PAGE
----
That said, there are certain aspects of “travel hacking” that come at no extra cost to you, translating into into completely free parts of travel. Notice I emphasized “parts” there; will you get your entire dream vacation to Hawaii paid off of this? No. But, you will have certain parts of that vacation free.
So, let’s take a look at some of the methods. It’s essential that these functions cover things you would normally do anyways.
Credit Card Sign Up Bonuses
Assuming you apply for a Barclaycard Arrival+ credit card and meet the minimum spending requirement on things you would have purchased anyways, you’ll earn 40,000 bonus miles, which, in it’s simplest form without any rebate, is worth $400 toward travel expenditures. If you have a $400 flight, then, that flight is completely free using this card. You didn’t spend anything extra to earn that $400 flight, since you were going to spend the minimum spending requirement on groceries – whether on groceries, clothing, car repairs, etc. In reality, this is actually a $440 bonus when you factor in your spend for the initial requirement. If there’s an annual fee on the card and it is free the first year, you may consider canceling it before the fee is due, too.
Shopping Portal Bonuses
Shopping through a shopping portal that earns a bonus at a certain merchant will earn you more than 1 point or mile per dollar spent. Assuming that point or mile can be converted into cash, you’ll earn money towards travel. The key here is to spend money through the shopping portal that you would have spent money anyways. Shopping for a new computer? No problem. But, instead of going to Best Buy to pick it up off of the shelf, buy it through a shopping portal to earn a bonus on the product you were going to buy anyways. You’re leaving money on the table if you don’t.
I prefer to earn my bonus points in a portal that earns miles and points that can be converted to cash, since there are many travel expenditures that simply can’t be covered by miles and points. After all, cash is king.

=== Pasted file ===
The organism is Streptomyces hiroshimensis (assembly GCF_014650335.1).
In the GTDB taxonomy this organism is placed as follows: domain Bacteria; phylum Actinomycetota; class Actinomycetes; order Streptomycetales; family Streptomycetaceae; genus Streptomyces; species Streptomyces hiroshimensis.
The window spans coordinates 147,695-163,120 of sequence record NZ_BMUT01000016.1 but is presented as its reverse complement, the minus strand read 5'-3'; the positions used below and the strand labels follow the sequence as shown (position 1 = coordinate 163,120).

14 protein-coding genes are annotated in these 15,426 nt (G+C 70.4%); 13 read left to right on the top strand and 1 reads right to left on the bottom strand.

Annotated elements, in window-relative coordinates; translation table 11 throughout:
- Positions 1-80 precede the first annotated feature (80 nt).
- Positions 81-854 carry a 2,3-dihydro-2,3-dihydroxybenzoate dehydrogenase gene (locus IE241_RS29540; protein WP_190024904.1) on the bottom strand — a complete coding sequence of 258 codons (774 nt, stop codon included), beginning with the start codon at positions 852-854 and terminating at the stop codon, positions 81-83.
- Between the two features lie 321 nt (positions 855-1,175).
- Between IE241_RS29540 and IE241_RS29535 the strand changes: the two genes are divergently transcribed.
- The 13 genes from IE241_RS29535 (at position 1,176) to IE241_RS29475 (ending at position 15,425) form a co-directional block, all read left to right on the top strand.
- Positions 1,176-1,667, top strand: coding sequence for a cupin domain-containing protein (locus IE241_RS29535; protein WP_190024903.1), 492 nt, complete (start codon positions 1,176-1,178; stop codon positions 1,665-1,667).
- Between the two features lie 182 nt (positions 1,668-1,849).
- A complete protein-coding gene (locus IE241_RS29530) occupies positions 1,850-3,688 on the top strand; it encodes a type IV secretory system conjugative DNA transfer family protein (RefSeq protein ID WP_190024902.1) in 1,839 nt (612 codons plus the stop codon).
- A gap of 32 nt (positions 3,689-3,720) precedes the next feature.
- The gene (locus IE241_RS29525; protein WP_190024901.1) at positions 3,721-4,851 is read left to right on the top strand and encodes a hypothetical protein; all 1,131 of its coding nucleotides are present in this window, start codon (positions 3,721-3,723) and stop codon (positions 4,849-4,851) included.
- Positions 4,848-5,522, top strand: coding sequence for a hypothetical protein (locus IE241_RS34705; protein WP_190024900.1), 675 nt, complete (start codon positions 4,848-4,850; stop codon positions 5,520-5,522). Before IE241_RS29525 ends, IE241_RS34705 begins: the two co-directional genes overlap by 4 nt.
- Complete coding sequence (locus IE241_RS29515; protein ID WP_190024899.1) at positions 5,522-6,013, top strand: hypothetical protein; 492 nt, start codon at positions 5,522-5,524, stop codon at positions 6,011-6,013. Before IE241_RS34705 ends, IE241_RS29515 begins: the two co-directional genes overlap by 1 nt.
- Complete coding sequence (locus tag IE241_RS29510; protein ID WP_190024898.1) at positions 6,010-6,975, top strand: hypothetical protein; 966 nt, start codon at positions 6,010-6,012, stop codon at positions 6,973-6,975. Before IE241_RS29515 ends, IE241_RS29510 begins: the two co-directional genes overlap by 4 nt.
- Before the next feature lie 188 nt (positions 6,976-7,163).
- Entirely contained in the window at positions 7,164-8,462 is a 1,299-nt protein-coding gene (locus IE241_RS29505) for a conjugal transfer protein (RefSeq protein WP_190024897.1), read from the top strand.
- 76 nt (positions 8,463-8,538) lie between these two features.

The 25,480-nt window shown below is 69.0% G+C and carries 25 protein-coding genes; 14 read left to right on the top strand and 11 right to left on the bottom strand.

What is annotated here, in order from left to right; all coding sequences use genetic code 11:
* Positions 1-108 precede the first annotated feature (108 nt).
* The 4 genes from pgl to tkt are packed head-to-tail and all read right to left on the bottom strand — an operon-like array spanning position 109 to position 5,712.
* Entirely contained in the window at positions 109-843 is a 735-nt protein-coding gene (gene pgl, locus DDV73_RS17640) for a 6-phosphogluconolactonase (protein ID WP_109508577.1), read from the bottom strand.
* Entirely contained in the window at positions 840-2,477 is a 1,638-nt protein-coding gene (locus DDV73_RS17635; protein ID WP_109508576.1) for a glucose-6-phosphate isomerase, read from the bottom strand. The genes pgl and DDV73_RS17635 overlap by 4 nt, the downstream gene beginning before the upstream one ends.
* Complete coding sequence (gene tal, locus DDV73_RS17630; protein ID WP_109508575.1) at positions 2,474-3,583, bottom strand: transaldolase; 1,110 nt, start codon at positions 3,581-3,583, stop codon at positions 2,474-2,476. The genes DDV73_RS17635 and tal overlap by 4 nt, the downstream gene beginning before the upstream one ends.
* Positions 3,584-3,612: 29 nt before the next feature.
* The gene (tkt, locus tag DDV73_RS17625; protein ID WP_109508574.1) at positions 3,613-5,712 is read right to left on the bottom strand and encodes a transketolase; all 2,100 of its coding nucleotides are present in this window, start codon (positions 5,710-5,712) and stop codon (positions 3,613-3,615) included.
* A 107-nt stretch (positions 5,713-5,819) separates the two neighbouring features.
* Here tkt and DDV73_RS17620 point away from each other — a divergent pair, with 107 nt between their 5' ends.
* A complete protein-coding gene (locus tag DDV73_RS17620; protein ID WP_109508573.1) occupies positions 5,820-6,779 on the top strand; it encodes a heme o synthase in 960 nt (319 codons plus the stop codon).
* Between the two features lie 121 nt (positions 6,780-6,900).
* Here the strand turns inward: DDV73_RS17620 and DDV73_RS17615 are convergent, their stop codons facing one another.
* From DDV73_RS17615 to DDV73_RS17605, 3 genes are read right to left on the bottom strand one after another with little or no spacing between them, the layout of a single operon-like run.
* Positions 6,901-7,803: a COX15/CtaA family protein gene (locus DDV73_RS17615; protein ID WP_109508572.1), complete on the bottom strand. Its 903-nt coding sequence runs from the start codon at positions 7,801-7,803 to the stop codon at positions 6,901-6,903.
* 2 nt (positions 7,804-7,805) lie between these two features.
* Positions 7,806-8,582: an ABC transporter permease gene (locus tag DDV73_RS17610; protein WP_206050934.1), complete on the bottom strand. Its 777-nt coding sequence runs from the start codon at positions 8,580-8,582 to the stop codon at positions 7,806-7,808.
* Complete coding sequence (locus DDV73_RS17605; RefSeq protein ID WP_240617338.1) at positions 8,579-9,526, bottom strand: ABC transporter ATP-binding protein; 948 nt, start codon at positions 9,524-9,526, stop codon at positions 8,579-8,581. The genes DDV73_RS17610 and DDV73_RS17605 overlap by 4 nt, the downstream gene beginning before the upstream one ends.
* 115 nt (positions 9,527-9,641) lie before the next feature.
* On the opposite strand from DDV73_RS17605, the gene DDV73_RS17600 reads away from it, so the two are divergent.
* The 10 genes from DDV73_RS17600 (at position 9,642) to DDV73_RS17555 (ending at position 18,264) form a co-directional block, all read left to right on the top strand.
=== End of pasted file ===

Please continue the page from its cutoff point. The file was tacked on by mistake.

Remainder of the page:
Mistakes and Bumps
If your flight is oversold, take a bump and earn a voucher. By being flexible by a few hours, you’re placed on a later flight, given meal vouchers, and usually, a pretty hefty voucher to be used later. That voucher covers all parts, including taxes and fees of your next ticket, if the cost of that ticket comes in at or below the value of the voucher.
If there’s a mistake, ask for a refund, whether it be at a hotel or airline. While I don’t make a practice of doing this on a regular basis or to hack the system, if something is genuinely wrong or something didn’t go as planned, and it’s the company’s fault, you’re probably due compensation, which can amount to some type of free travel. For example, I have two free nights at the Mandalay Bay in Las Vegas thanks to a mixup there on the part of the hotel. I’ll be able to check-in, avoid any resort fee, and enjoy two free nights “on the house.”
Share the Love
Spread the word about travel and the companies you value to your friends. For example, first time Uber users can earn a $20 free Uber ride just for being referred to by a friend. To make things better, that friend earns $20 too. Assuming you’ve got an Uber trip planned for under $20, which many are, you’ve got a completely free way to get across town. If you want to earn a free $20 ride on Uber, feel free to use my referral link here. You can find many companies willing to give you a credit towards their service, just for spreading the word. Your friends and family probably don’t know all of the tricks of the trade like you do, so simply by referring them to the services you use while you travel can reap big rewards. Then, they’ll be able to share the knowledge with other folks, too.
What other methods of “travel hacking” are free for you?
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